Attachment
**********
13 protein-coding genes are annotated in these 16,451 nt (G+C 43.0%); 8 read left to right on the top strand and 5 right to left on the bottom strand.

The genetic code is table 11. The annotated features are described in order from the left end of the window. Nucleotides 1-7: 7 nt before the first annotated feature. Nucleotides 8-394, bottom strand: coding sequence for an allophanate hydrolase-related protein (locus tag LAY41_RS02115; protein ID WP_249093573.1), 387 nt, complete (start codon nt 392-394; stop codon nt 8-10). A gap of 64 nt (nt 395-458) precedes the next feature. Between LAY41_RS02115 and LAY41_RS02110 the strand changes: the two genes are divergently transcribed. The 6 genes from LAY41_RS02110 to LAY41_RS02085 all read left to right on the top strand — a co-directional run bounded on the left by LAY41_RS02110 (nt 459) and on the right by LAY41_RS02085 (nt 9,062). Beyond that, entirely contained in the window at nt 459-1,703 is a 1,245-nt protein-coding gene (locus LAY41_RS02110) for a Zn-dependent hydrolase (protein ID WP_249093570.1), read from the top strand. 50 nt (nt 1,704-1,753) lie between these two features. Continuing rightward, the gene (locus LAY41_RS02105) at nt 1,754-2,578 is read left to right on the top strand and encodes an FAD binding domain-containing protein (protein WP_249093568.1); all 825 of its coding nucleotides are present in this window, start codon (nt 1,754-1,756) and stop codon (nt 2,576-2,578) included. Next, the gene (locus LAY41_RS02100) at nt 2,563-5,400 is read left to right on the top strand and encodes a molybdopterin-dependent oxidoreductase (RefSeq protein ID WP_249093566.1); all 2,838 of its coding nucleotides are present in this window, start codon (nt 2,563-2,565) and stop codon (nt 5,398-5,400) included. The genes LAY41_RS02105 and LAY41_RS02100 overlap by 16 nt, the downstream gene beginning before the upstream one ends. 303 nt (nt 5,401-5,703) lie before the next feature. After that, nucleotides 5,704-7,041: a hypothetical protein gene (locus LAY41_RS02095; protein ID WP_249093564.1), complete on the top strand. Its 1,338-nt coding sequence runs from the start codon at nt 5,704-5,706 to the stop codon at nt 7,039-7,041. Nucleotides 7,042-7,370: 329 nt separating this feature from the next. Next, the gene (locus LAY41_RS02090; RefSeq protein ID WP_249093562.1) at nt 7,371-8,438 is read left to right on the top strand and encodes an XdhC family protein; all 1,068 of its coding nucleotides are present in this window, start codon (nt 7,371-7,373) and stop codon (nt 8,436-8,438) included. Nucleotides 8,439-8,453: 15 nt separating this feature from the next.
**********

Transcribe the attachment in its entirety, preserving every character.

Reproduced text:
13 protein-coding genes are annotated in these 16,451 nt (G+C 43.0%); 8 read left to right on the top strand and 5 right to left on the bottom strand.

The genetic code is table 11. The annotated features are described in order from the left end of the window. Nucleotides 1-7: 7 nt before the first annotated feature. Nucleotides 8-394, bottom strand: coding sequence for an allophanate hydrolase-related protein (locus tag LAY41_RS02115; protein ID WP_249093573.1), 387 nt, complete (start codon nt 392-394; stop codon nt 8-10). A gap of 64 nt (nt 395-458) precedes the next feature. Between LAY41_RS02115 and LAY41_RS02110 the strand changes: the two genes are divergently transcribed. The 6 genes from LAY41_RS02110 to LAY41_RS02085 all read left to right on the top strand — a co-directional run bounded on the left by LAY41_RS02110 (nt 459) and on the right by LAY41_RS02085 (nt 9,062). Beyond that, entirely contained in the window at nt 459-1,703 is a 1,245-nt protein-coding gene (locus LAY41_RS02110) for a Zn-dependent hydrolase (protein ID WP_249093570.1), read from the top strand. 50 nt (nt 1,704-1,753) lie between these two features. Continuing rightward, the gene (locus LAY41_RS02105) at nt 1,754-2,578 is read left to right on the top strand and encodes an FAD binding domain-containing protein (protein WP_249093568.1); all 825 of its coding nucleotides are present in this window, start codon (nt 1,754-1,756) and stop codon (nt 2,576-2,578) included. Next, the gene (locus LAY41_RS02100) at nt 2,563-5,400 is read left to right on the top strand and encodes a molybdopterin-dependent oxidoreductase (RefSeq protein ID WP_249093566.1); all 2,838 of its coding nucleotides are present in this window, start codon (nt 2,563-2,565) and stop codon (nt 5,398-5,400) included. The genes LAY41_RS02105 and LAY41_RS02100 overlap by 16 nt, the downstream gene beginning before the upstream one ends. 303 nt (nt 5,401-5,703) lie before the next feature. After that, nucleotides 5,704-7,041: a hypothetical protein gene (locus LAY41_RS02095; protein ID WP_249093564.1), complete on the top strand. Its 1,338-nt coding sequence runs from the start codon at nt 5,704-5,706 to the stop codon at nt 7,039-7,041. Nucleotides 7,042-7,370: 329 nt separating this feature from the next. Next, the gene (locus LAY41_RS02090; RefSeq protein ID WP_249093562.1) at nt 7,371-8,438 is read left to right on the top strand and encodes an XdhC family protein; all 1,068 of its coding nucleotides are present in this window, start codon (nt 7,371-7,373) and stop codon (nt 8,436-8,438) included. Nucleotides 8,439-8,453: 15 nt separating this feature from the next.